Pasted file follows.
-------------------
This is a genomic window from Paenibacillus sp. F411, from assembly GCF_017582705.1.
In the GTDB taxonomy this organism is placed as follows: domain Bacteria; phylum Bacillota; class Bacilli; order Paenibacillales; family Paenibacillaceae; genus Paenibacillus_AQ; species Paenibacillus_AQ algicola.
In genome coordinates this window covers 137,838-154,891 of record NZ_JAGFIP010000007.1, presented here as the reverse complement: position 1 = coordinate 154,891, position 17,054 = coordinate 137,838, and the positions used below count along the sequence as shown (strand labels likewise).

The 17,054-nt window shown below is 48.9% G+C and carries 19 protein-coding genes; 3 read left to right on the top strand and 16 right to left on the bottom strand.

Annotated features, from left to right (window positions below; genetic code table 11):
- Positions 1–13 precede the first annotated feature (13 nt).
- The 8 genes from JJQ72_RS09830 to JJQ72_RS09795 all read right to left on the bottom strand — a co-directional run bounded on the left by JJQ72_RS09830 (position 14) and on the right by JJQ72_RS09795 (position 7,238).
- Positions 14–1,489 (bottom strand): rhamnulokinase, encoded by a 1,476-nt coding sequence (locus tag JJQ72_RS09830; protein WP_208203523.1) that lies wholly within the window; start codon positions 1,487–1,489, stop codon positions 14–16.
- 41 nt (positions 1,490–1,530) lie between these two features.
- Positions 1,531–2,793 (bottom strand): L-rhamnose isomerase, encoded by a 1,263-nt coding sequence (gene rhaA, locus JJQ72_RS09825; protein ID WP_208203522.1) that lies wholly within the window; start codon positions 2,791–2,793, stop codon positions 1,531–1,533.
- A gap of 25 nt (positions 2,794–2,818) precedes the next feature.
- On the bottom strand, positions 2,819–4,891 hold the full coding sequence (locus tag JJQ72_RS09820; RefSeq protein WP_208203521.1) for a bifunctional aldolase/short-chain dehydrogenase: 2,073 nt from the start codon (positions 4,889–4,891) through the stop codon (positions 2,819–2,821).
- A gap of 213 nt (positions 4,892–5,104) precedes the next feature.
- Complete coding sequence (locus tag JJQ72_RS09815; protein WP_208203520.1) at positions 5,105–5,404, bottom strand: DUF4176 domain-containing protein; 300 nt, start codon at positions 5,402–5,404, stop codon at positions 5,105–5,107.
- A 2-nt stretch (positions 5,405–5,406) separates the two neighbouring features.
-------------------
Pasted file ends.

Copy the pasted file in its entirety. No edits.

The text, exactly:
This is a genomic window from Paenibacillus sp. F411, from assembly GCF_017582705.1.
In the GTDB taxonomy this organism is placed as follows: domain Bacteria; phylum Bacillota; class Bacilli; order Paenibacillales; family Paenibacillaceae; genus Paenibacillus_AQ; species Paenibacillus_AQ algicola.
In genome coordinates this window covers 137,838-154,891 of record NZ_JAGFIP010000007.1, presented here as the reverse complement: position 1 = coordinate 154,891, position 17,054 = coordinate 137,838, and the positions used below count along the sequence as shown (strand labels likewise).

The 17,054-nt window shown below is 48.9% G+C and carries 19 protein-coding genes; 3 read left to right on the top strand and 16 right to left on the bottom strand.

Annotated features, from left to right (window positions below; genetic code table 11):
- Positions 1–13 precede the first annotated feature (13 nt).
- The 8 genes from JJQ72_RS09830 to JJQ72_RS09795 all read right to left on the bottom strand — a co-directional run bounded on the left by JJQ72_RS09830 (position 14) and on the right by JJQ72_RS09795 (position 7,238).
- Positions 14–1,489 (bottom strand): rhamnulokinase, encoded by a 1,476-nt coding sequence (locus tag JJQ72_RS09830; protein WP_208203523.1) that lies wholly within the window; start codon positions 1,487–1,489, stop codon positions 14–16.
- 41 nt (positions 1,490–1,530) lie between these two features.
- Positions 1,531–2,793 (bottom strand): L-rhamnose isomerase, encoded by a 1,263-nt coding sequence (gene rhaA, locus JJQ72_RS09825; protein ID WP_208203522.1) that lies wholly within the window; start codon positions 2,791–2,793, stop codon positions 1,531–1,533.
- A gap of 25 nt (positions 2,794–2,818) precedes the next feature.
- On the bottom strand, positions 2,819–4,891 hold the full coding sequence (locus tag JJQ72_RS09820; RefSeq protein WP_208203521.1) for a bifunctional aldolase/short-chain dehydrogenase: 2,073 nt from the start codon (positions 4,889–4,891) through the stop codon (positions 2,819–2,821).
- A gap of 213 nt (positions 4,892–5,104) precedes the next feature.
- Complete coding sequence (locus tag JJQ72_RS09815; protein WP_208203520.1) at positions 5,105–5,404, bottom strand: DUF4176 domain-containing protein; 300 nt, start codon at positions 5,402–5,404, stop codon at positions 5,105–5,107.
- A 2-nt stretch (positions 5,405–5,406) separates the two neighbouring features.